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Three students walk to class wearing backpacks and holding books

Students share how institutional policies and practices can promote or deter their success.

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Understanding the student perspective is key to higher ed providing services and resources to support student success. The Partnership for College Completion, alongside its Student Advisory Council, conducted a series of student interviews to establish the nonprofit’s advocacy and research agenda and to highlight students’ lived experiences.

PCC published its findings in a Jan. 24 report, highlighting three areas of consideration for higher education practitioners to improve students’ perceptions and engagement in their campus community.

The themes—access, needs from advisers and mentors, and the role of peer support—emerged from student interviews using open-ended questions.

Barriers to support: Students identified some barriers that hindered their access to on-campus resources and services, including:

  • Communication. Some students spoke about a lack of resources or lack of information about resources, while others shared they were unable to utilize existing resources. Students advocated for additional communication from their institution to clarify what is available and how they can be accessed.
  • Availability. Timing and scheduling of service offerings can prohibit students’ use of resources or discouraged them from accessing resources at all. For students who commute, timing of events also limited their participation, they said.
  • Staff interactions. Beyond the availability of staff, how students perceive their interactions with staff can also make them less likely to engage with a department. Two students told PCC they stopped reaching out to an office because they felt staff did not have any interest in helping them.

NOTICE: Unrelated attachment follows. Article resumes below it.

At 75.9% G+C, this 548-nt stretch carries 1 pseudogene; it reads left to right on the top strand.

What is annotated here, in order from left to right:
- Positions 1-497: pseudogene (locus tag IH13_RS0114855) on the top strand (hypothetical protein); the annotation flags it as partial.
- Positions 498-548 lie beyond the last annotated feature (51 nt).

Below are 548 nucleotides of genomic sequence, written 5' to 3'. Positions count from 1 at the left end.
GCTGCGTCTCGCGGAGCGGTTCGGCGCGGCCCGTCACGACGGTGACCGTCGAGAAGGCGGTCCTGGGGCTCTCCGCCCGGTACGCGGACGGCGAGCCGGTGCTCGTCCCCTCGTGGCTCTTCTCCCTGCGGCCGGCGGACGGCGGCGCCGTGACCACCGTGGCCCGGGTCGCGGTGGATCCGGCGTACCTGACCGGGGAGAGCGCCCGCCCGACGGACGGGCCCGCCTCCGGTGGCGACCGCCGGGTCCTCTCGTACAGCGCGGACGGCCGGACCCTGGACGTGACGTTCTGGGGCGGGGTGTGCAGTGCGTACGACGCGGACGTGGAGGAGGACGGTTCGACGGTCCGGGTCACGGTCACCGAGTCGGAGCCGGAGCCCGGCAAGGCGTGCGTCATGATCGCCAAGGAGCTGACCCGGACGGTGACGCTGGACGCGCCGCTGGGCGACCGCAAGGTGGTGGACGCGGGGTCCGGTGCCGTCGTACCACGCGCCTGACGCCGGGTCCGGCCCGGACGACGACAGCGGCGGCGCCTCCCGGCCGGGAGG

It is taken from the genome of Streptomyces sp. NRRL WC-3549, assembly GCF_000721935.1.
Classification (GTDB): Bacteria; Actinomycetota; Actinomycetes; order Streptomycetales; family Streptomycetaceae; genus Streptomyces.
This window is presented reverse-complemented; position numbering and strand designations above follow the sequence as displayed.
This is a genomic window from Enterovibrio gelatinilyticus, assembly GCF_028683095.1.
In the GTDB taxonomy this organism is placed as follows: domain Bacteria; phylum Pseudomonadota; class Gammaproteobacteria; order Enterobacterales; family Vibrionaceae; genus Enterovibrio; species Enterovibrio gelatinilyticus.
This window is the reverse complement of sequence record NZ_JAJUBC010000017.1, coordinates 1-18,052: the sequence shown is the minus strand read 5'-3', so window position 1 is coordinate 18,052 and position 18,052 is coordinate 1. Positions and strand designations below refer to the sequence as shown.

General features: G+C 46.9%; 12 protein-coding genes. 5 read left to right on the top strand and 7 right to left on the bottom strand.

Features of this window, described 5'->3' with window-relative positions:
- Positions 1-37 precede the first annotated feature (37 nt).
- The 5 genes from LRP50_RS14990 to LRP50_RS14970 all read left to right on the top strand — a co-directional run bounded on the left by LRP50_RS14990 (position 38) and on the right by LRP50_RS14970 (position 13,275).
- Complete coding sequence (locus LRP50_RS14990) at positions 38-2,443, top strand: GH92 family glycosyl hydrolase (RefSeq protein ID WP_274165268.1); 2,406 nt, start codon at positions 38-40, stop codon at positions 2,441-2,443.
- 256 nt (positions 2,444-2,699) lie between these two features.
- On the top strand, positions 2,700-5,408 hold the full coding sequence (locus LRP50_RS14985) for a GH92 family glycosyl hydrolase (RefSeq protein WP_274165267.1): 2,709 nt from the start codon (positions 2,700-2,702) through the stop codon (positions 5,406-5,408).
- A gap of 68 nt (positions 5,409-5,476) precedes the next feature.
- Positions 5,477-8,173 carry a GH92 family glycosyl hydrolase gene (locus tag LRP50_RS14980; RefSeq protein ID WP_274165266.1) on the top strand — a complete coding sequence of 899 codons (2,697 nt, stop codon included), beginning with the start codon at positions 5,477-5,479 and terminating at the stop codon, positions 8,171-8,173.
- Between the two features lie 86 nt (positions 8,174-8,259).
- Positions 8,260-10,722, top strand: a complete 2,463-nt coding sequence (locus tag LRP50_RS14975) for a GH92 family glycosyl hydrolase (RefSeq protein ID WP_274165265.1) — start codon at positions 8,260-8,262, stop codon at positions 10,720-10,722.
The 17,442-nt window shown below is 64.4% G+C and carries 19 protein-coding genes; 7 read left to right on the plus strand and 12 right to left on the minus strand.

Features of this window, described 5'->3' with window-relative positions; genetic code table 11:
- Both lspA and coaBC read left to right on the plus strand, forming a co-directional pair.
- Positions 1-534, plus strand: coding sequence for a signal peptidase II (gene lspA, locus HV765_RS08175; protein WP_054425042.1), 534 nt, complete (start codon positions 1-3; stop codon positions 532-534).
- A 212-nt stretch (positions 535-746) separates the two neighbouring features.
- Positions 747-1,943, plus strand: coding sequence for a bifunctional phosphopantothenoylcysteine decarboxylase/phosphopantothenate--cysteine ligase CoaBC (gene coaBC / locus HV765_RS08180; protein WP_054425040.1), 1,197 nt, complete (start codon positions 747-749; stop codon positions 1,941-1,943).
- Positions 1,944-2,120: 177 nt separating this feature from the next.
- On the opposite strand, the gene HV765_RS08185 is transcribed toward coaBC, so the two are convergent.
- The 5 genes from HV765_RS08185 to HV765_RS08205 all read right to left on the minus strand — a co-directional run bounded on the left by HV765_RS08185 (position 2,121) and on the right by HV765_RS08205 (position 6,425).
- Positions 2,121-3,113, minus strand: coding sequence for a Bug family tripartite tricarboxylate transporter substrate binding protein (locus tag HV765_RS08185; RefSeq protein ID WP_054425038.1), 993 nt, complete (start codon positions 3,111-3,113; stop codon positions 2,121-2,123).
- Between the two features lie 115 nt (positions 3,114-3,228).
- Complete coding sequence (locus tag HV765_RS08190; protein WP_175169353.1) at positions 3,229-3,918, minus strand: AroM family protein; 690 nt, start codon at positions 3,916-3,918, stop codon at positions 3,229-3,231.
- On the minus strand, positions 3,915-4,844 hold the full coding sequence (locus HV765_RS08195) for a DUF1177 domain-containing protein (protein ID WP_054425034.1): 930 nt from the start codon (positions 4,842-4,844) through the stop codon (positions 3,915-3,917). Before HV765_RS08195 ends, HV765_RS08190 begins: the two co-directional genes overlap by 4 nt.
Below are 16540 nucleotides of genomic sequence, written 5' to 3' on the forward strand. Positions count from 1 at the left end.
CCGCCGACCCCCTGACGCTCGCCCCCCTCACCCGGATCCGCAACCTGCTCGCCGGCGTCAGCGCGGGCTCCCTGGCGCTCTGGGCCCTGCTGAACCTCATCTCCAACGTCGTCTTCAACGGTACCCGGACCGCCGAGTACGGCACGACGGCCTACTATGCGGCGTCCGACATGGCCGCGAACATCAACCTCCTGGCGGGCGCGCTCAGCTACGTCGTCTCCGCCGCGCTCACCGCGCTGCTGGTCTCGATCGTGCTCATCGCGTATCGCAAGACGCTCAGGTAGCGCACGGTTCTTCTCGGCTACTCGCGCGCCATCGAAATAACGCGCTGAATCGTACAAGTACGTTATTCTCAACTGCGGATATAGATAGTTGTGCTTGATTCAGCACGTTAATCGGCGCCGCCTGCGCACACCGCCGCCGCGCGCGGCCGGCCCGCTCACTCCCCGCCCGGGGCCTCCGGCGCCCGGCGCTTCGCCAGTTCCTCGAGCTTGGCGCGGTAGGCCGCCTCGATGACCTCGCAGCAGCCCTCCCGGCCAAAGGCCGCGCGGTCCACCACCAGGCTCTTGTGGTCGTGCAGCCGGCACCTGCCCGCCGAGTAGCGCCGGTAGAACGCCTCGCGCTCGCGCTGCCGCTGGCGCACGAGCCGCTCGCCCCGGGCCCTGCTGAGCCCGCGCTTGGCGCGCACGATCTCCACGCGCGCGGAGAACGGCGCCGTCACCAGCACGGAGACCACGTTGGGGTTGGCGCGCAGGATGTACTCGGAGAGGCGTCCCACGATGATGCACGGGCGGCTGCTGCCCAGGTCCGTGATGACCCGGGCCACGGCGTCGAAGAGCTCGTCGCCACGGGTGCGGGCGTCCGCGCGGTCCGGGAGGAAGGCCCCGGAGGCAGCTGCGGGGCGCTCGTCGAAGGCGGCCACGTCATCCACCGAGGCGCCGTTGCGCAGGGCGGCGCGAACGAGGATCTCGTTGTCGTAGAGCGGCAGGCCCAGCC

Importance of mentorship: Students said they feel most appreciated by their advisers when advisers recognize their needs, backgrounds and circumstances. One student shared that when her adviser validated her goals and partnered with her to establish a plan, she felt empowered to continue with her work.

Having mentors and advisers with shared lived experiences or from similar racial backgrounds is also important to students. Interviewees spoke about cultural unspokens, such as a first-generation Latina student feeling responsible as a family caregiver, that felt invisible to advisers of different backgrounds. Students also valued learning from people with relevant professional experiences who reflected their experiences in major, age or socioeconomic background.

Peer role in belonging: Because of gaps in services or information, peer support plays a key role in connecting students to campus. Students said they learned about resources primarily from word of mouth.

A lack of connection to peers can also hinder students’ willingness to get involved or reach out for support. Students of color at predominantly white institutions shared that they relied on one another to navigate campus and build a sense of belonging.

Recommendations: In light of its findings, PCC offers three recommendations for higher education stakeholders.

  1. Empower students as decision-makers. Campus leaders should provide opportunities for students to give their opinions in unstructured ways to capture their experiences. Students should also be given a seat at the table to impact policies and processes, such as including them on governing boards. The report encourages institutions to compensate student representatives for their time if they do volunteer. 
  2. Invest in students and staff of color. Often, BIPOC stakeholders say they are fighting against institutional policies to access resources. Instead, the college or university should prioritize equitable access to mental health services, culturally affirming advising, financial aid and mentors of color. Students should be involved in this process, too, according to the report. 
  3. Foster spaces for community. Peer connection is critical to building a sense of belonging, and institutional leaders can emphasize this work by providing opportunities for peer engagement, such as funding student organizations. Students of color can shoulder invisible labor in connecting their peers, so staff should take greater oversight of this work.  

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